March 17, 2015

Bans on social media: what purpose do they serve?

The film 'Daughter of India' is banned in India and yet is available freely on the net. People are crying hoarse that the film tries to put the Indian society in poor light and is insensitive to a girl who was raped and murdered, and why such films must not be shown. On the other hand, a large majority says, banning the film is an attack on the freedom of expression.
BBC website

We bring you the facts and leave you to decide what is good. The only comment we'd make is that banning it has only brought the government in poor light and made the documentary more popular than it should otherwise have been.



#Nirbhaya documentary factsheet


  • In 2012, a girl [now known by 'Nirbhaya', not her real name] was gang-raped and then murdered in Delhi. Mukesh Singh is one convict, awarded capital punishment by the court.
  • In early March 2015, a documentary was made by Leslee Udwin and was slated to be shown on the International Women's Day (March 8) on BBC. The film, 'India's Daughter' chronicles the event and exposes the ugly mindset of the males involved (especially the convict and his lawyer). Mukesh Singh, interviewed in the prison, shows total lack of remorse, saying, had Nirbhaya not resisted them, she would have survived. He also says, she deserved to be taught a lesson.
  • The utterly insensitive statements and what some feel as portraying India as a rape country have lead to a huge hue and cry in India, and Indian government asked BBC not to air the film. BBC went ahead, and showed the film three days in advance.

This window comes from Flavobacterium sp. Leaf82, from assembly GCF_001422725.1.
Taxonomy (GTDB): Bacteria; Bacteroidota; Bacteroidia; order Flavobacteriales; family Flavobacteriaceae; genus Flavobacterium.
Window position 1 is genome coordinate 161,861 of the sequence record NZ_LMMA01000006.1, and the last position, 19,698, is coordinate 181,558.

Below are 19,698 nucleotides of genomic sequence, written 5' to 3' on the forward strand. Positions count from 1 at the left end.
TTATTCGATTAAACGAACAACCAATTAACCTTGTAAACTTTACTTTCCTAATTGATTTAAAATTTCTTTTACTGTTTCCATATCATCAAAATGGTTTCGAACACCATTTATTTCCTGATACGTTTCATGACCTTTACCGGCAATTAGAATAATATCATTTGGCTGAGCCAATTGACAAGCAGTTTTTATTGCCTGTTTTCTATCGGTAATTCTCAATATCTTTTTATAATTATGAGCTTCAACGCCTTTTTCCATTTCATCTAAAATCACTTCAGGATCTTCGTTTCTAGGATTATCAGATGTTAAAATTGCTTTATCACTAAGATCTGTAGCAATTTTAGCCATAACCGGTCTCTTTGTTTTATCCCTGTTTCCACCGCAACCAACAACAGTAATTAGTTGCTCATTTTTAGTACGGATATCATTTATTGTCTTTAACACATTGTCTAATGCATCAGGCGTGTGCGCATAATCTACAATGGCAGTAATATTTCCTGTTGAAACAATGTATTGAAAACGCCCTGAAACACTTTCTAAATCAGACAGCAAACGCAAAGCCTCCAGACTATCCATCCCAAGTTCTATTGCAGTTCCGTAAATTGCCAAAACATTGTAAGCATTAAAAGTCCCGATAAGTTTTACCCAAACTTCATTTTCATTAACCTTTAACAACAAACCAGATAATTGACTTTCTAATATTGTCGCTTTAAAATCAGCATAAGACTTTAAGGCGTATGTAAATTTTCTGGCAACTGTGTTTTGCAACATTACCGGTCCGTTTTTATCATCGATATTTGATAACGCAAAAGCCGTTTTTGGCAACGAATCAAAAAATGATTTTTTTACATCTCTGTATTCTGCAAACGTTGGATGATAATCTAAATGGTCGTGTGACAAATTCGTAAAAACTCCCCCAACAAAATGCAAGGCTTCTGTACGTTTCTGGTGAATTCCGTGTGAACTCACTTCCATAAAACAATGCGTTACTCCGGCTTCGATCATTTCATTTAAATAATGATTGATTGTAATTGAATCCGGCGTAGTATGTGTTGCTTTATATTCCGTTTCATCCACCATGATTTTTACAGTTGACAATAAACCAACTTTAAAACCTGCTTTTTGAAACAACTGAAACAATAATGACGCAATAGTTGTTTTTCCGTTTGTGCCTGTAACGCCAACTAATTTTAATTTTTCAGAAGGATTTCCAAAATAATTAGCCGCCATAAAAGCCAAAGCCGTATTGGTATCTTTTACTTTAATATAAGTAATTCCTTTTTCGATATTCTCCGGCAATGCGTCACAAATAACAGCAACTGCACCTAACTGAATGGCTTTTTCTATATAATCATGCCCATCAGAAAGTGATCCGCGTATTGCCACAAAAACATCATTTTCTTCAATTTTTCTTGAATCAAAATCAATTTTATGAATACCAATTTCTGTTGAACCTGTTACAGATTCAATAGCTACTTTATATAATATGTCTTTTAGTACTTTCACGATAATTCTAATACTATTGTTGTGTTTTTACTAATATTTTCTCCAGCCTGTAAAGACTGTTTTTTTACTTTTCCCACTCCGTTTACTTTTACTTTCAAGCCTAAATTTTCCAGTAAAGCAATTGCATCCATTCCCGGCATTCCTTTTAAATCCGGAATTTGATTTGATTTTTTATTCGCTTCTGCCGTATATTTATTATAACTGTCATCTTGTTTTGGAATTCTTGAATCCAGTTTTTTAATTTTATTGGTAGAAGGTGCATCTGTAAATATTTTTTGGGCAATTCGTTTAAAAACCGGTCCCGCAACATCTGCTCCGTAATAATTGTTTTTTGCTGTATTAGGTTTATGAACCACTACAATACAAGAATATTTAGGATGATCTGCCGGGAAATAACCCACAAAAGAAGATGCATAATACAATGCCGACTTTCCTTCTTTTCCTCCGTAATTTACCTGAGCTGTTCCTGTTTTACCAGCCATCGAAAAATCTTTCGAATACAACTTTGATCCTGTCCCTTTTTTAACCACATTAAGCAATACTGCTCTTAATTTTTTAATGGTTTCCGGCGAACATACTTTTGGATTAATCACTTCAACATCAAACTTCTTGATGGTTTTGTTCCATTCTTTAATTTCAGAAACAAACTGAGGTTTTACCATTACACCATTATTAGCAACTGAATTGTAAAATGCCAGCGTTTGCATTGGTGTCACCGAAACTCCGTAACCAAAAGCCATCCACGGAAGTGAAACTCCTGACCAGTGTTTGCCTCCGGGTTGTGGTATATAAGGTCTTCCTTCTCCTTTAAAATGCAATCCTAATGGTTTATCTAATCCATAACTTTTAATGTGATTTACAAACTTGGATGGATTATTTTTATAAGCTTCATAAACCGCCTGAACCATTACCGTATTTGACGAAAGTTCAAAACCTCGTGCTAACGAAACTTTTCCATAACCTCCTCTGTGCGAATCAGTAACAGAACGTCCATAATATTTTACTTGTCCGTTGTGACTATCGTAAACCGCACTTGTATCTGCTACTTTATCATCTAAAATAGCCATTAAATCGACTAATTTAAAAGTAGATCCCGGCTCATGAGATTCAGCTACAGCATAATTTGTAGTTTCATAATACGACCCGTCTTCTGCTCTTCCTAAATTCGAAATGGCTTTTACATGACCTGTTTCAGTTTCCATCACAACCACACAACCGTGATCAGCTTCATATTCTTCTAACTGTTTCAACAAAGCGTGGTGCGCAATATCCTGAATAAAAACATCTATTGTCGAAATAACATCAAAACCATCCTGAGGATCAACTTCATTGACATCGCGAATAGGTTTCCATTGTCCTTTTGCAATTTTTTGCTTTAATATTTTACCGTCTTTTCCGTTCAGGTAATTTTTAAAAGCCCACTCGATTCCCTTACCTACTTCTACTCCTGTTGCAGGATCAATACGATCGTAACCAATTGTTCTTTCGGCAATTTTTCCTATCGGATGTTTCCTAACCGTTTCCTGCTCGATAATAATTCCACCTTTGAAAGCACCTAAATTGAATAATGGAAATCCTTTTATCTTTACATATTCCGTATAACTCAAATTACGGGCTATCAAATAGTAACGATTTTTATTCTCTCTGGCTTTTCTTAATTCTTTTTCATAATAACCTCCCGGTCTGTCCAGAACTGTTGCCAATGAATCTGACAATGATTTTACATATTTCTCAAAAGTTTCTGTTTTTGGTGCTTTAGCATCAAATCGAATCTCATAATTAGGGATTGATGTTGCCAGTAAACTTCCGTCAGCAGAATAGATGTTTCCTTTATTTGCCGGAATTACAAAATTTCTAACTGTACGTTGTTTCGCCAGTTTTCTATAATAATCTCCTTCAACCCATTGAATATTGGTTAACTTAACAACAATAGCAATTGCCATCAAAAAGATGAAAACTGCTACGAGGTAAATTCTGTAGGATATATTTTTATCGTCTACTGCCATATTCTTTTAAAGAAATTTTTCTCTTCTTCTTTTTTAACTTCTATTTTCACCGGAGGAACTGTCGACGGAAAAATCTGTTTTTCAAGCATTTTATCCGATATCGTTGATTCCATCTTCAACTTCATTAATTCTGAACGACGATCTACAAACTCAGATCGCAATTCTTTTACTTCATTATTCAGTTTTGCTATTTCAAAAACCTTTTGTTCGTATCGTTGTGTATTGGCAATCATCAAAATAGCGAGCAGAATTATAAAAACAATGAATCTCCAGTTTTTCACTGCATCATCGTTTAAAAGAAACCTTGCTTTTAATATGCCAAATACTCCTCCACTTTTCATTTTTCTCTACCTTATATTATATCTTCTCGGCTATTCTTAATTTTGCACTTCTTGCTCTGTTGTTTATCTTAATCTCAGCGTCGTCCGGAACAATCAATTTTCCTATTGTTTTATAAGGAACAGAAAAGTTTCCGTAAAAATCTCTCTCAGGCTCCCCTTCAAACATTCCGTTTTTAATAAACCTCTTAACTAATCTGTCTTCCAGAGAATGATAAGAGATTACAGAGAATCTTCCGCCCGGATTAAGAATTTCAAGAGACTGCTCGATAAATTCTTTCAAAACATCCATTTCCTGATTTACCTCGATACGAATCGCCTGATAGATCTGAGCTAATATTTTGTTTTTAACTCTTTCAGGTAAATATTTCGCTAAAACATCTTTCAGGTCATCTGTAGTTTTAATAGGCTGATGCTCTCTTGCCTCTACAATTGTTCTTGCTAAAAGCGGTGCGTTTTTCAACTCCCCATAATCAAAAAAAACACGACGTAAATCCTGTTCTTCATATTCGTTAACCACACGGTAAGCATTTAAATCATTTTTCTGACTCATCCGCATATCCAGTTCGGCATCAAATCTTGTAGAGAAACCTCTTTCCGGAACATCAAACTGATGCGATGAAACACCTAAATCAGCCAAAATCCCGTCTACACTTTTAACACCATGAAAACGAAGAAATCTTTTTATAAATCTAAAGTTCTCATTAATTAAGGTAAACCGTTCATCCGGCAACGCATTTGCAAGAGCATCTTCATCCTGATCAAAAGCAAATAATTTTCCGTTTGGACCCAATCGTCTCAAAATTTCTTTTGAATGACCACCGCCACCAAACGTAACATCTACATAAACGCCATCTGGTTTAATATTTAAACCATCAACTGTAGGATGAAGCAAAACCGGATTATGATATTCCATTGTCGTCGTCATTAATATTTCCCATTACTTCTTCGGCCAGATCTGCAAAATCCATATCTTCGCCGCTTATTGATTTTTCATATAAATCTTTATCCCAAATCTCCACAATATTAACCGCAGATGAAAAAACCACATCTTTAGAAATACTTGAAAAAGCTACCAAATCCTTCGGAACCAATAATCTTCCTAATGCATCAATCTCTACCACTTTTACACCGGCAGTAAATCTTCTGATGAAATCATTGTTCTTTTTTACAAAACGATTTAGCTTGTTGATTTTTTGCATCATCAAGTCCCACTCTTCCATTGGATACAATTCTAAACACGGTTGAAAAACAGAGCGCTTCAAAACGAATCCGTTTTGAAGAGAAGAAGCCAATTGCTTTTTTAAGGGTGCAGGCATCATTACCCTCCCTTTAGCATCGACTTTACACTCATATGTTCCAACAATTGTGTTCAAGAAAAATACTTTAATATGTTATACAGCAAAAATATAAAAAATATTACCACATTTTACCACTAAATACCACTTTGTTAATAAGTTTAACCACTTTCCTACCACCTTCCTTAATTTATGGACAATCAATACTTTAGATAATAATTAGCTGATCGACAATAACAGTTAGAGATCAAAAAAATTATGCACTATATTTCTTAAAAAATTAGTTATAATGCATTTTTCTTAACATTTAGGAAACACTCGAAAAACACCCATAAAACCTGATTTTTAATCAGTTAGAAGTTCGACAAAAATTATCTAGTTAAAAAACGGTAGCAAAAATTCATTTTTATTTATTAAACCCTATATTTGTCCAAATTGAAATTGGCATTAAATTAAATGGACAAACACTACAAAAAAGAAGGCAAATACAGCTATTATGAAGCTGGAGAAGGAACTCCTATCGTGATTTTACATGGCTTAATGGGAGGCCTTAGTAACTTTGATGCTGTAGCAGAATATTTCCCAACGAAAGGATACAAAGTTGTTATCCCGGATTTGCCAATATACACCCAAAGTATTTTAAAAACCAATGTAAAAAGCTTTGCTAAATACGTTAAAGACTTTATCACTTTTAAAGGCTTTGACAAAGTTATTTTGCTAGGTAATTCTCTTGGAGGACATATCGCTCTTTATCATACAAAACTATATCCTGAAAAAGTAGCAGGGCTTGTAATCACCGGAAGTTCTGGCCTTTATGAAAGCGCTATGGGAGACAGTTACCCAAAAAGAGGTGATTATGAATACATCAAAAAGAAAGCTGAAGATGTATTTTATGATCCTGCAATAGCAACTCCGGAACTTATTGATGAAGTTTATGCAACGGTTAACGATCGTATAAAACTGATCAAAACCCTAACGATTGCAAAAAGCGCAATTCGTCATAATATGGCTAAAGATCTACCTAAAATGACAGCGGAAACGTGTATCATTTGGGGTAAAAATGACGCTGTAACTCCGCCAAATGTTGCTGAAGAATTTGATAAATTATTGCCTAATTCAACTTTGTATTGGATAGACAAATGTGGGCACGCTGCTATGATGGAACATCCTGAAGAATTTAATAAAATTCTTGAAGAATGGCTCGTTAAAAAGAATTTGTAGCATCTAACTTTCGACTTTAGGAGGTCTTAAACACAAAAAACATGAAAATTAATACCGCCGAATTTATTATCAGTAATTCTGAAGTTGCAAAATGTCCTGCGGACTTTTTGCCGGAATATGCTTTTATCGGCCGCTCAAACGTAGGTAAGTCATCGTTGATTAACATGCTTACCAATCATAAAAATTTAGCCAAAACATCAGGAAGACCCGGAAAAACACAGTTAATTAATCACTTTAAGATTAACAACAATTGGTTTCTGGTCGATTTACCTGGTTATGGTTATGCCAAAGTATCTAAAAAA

• Delhi police lodged an FIR, government banned the film in India, and asked YouTube and other social media platforms to remove the film. A Delhi court upheld the ban and the High Court refused to revoke it. 
  • Nirbhaya's father first said, he has no issues with the film. Later he said, he had asked the film-maker not to make public his daughter's name and photo. His consent was also wrongly used, he hinted.
  • In New York, the film was premiered in front of  famous people. Some of them lambasted Indian government for banning the documentary.  
  • Indian government is being slammed for the ban, especially on the social media. The government says, the documentary producers have violated permissions and the consent of Nirbhaya's parents and the matter is sub judice.
    UK Daughters: equal sufferers
  • The Editors' Guild of India has called the ban 'totally unwarranted'. On social media there are strong voices in favour and against the ban. 
  • A Delhi businessman, miffed with the demonisation of Indian society by the film, has cobbled together a video called 'United Kingdom's Daughters'. Like the other one, this one too has gone viral on the net.
  • The Independent of London carried a very pertinent article on the rape scene in India and the UK, and also seeing a rape documentary from a rape victim's eyes. [Link removed by the Independent later.]